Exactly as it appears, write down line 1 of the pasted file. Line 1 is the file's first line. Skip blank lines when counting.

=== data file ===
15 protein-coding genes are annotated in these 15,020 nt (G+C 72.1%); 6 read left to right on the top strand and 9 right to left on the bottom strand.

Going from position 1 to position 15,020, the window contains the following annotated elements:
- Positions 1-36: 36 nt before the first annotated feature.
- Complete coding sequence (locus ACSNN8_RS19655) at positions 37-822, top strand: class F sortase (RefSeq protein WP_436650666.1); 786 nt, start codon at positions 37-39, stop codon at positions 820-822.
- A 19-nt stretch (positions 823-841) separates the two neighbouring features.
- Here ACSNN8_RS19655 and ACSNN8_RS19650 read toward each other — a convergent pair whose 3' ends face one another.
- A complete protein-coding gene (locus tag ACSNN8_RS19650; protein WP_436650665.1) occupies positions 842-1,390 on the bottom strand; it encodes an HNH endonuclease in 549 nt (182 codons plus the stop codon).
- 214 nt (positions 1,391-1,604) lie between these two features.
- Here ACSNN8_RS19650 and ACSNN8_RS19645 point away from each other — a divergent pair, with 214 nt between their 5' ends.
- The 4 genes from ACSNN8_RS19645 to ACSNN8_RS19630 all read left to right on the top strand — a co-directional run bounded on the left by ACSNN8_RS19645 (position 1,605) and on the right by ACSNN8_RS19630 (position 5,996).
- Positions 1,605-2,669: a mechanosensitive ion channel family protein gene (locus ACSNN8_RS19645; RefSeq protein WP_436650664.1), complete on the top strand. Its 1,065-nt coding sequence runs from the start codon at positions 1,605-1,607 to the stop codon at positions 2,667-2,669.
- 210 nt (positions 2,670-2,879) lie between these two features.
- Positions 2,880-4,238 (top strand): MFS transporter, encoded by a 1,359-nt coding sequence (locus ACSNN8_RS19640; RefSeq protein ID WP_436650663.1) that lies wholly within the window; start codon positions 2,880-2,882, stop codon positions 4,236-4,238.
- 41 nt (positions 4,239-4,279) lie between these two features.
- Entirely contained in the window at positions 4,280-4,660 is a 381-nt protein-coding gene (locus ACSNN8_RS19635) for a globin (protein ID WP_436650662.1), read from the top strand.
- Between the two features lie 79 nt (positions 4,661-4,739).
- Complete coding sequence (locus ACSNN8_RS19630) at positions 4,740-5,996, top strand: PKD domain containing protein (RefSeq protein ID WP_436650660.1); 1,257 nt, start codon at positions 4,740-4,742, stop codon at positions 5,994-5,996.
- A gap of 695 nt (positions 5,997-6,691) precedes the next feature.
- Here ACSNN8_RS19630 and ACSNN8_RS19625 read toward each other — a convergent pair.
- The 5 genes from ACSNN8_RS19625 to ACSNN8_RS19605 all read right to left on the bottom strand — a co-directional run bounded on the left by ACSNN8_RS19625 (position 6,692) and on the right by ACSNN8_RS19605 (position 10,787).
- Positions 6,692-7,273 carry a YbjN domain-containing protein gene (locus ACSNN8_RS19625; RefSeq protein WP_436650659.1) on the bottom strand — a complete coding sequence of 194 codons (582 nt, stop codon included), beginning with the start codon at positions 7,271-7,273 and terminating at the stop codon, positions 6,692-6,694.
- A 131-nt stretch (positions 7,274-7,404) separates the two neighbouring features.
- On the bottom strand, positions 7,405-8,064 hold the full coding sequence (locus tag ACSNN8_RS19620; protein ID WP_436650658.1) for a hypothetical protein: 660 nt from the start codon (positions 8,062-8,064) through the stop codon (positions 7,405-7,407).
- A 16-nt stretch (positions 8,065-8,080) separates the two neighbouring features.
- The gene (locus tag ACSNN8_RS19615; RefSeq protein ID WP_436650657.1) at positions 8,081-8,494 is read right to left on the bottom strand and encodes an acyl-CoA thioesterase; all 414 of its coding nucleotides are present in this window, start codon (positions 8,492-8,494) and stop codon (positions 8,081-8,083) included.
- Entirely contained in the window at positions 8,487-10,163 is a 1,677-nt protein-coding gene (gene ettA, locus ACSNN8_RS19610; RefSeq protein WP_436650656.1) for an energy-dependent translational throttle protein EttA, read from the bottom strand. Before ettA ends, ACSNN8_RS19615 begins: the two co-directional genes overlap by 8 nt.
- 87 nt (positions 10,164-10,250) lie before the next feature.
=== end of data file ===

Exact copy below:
15 protein-coding genes are annotated in these 15,020 nt (G+C 72.1%); 6 read left to right on the top strand and 9 right to left on the bottom strand.